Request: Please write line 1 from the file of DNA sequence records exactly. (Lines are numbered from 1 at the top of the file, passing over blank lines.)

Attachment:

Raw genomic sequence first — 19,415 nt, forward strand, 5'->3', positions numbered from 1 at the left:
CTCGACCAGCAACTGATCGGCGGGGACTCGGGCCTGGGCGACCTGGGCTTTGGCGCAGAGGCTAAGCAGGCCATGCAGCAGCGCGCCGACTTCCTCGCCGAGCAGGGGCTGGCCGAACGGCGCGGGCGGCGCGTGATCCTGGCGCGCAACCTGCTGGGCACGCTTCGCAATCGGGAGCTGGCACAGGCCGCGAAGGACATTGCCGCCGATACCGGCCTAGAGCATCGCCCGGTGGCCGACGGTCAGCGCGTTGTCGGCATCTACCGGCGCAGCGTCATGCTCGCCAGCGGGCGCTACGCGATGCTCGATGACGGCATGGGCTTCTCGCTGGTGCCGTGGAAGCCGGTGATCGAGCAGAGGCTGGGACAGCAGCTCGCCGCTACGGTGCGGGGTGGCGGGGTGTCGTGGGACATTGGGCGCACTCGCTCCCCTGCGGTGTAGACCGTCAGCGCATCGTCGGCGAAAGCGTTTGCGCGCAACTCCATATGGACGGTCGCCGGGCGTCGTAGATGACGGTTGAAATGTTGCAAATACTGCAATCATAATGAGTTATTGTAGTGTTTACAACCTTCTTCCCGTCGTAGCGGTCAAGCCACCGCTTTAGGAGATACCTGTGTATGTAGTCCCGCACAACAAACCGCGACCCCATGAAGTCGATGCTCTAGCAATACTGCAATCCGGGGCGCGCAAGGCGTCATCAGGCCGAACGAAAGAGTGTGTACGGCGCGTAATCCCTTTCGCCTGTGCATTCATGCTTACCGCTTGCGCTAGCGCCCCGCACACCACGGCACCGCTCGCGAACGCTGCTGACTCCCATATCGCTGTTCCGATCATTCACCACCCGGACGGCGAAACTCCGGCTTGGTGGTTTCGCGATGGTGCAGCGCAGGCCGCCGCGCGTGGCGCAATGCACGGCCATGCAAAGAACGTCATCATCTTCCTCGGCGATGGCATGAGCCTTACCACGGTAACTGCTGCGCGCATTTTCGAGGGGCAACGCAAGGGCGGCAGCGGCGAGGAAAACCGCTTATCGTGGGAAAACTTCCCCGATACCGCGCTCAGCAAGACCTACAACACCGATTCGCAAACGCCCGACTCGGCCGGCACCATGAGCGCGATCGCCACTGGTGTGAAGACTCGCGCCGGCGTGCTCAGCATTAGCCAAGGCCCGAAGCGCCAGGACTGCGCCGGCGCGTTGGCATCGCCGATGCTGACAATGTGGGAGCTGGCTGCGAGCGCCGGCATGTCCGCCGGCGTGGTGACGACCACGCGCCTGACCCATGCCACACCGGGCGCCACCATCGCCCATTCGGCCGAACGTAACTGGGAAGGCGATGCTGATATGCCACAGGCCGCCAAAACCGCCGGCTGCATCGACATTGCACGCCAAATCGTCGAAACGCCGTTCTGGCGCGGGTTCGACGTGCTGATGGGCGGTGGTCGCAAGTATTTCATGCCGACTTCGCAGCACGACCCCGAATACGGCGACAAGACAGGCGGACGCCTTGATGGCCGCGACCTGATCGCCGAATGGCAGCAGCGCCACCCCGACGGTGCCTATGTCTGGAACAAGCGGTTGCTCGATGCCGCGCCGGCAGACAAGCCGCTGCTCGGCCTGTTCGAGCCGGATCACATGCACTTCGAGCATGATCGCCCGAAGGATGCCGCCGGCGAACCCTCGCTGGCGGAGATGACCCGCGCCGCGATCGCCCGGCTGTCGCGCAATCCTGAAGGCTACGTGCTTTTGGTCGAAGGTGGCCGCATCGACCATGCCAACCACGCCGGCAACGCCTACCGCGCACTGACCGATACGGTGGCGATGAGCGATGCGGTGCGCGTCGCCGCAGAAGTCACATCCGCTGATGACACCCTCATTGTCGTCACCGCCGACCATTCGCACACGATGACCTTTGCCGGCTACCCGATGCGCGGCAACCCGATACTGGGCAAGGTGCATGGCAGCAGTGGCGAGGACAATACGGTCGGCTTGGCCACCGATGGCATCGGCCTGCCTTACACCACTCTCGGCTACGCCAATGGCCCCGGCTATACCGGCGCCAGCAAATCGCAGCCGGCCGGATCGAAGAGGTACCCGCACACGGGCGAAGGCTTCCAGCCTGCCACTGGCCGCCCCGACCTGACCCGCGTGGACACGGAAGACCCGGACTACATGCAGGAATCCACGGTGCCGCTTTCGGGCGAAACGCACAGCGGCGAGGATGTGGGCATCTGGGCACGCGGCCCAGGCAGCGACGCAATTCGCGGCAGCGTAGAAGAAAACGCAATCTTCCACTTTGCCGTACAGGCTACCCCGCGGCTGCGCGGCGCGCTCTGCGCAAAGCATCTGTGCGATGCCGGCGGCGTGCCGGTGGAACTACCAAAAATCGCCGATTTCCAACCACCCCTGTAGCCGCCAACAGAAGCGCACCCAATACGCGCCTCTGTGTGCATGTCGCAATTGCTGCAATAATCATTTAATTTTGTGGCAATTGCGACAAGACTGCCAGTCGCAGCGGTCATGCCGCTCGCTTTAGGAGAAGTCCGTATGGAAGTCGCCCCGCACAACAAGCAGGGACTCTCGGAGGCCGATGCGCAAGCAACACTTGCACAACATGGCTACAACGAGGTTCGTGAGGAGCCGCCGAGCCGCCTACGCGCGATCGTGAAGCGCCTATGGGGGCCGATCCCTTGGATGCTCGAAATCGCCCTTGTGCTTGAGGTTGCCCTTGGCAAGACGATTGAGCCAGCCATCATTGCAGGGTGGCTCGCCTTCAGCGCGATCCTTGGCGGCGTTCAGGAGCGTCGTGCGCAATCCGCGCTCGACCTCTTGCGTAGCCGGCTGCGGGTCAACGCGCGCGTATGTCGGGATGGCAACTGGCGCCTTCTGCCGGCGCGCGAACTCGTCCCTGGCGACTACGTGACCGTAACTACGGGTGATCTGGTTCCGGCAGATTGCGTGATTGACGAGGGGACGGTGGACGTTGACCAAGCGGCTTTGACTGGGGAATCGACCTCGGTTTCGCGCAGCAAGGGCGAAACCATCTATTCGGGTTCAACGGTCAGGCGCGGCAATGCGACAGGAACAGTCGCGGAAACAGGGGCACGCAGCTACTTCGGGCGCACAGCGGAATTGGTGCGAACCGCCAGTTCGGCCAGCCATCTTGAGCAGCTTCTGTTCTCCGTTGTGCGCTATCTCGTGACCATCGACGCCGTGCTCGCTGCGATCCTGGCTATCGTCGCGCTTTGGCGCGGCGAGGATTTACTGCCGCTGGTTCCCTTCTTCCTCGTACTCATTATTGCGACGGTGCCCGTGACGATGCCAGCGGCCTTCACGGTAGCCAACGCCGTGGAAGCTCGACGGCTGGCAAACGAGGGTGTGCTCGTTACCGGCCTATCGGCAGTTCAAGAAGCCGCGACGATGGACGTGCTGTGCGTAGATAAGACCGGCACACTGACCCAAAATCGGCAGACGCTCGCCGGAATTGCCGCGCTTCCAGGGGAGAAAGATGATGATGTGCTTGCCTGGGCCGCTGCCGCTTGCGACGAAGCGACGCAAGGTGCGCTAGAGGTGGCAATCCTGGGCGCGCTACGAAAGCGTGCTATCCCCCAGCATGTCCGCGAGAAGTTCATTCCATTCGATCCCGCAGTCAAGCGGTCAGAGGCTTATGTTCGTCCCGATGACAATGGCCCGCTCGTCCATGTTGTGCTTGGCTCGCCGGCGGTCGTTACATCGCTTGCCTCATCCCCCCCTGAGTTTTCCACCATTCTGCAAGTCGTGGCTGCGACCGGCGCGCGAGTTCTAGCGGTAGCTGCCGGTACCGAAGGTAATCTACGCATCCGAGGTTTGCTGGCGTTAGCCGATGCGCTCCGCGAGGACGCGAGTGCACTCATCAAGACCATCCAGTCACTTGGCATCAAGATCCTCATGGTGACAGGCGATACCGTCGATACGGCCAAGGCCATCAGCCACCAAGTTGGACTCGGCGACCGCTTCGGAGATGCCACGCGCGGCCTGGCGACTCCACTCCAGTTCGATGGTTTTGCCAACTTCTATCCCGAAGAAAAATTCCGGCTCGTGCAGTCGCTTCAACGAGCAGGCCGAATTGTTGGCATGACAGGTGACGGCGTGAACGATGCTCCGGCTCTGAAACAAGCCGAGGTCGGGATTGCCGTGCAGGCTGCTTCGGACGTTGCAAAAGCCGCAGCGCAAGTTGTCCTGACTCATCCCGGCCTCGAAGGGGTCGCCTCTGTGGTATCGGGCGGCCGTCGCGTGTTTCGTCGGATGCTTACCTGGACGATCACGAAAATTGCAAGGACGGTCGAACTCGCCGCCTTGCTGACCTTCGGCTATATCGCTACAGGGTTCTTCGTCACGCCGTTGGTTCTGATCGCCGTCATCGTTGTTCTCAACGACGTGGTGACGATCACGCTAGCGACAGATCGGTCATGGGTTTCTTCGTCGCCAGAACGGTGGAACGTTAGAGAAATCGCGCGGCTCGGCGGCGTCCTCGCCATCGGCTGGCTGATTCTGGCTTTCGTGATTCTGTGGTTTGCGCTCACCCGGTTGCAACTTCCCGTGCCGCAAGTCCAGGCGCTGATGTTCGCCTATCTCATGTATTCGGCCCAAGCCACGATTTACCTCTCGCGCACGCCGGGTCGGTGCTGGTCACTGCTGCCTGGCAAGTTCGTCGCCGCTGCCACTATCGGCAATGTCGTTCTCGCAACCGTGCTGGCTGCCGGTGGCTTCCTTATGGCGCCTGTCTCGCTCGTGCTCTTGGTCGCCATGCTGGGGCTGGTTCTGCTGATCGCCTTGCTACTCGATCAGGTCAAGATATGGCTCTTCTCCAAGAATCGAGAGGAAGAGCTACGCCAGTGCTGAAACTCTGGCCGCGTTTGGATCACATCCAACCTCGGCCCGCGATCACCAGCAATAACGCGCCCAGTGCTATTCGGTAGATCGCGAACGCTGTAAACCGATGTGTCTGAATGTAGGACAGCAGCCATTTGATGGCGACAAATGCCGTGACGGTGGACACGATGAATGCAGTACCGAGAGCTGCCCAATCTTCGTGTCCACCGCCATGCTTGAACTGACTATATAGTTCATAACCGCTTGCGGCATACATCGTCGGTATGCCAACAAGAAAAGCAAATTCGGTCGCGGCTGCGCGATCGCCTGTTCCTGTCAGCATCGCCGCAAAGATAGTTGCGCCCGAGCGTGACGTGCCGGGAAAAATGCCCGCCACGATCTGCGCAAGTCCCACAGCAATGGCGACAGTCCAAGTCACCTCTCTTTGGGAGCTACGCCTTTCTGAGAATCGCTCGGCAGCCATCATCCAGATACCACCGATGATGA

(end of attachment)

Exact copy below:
Raw genomic sequence first — 19,415 nt, forward strand, 5'->3', positions numbered from 1 at the left: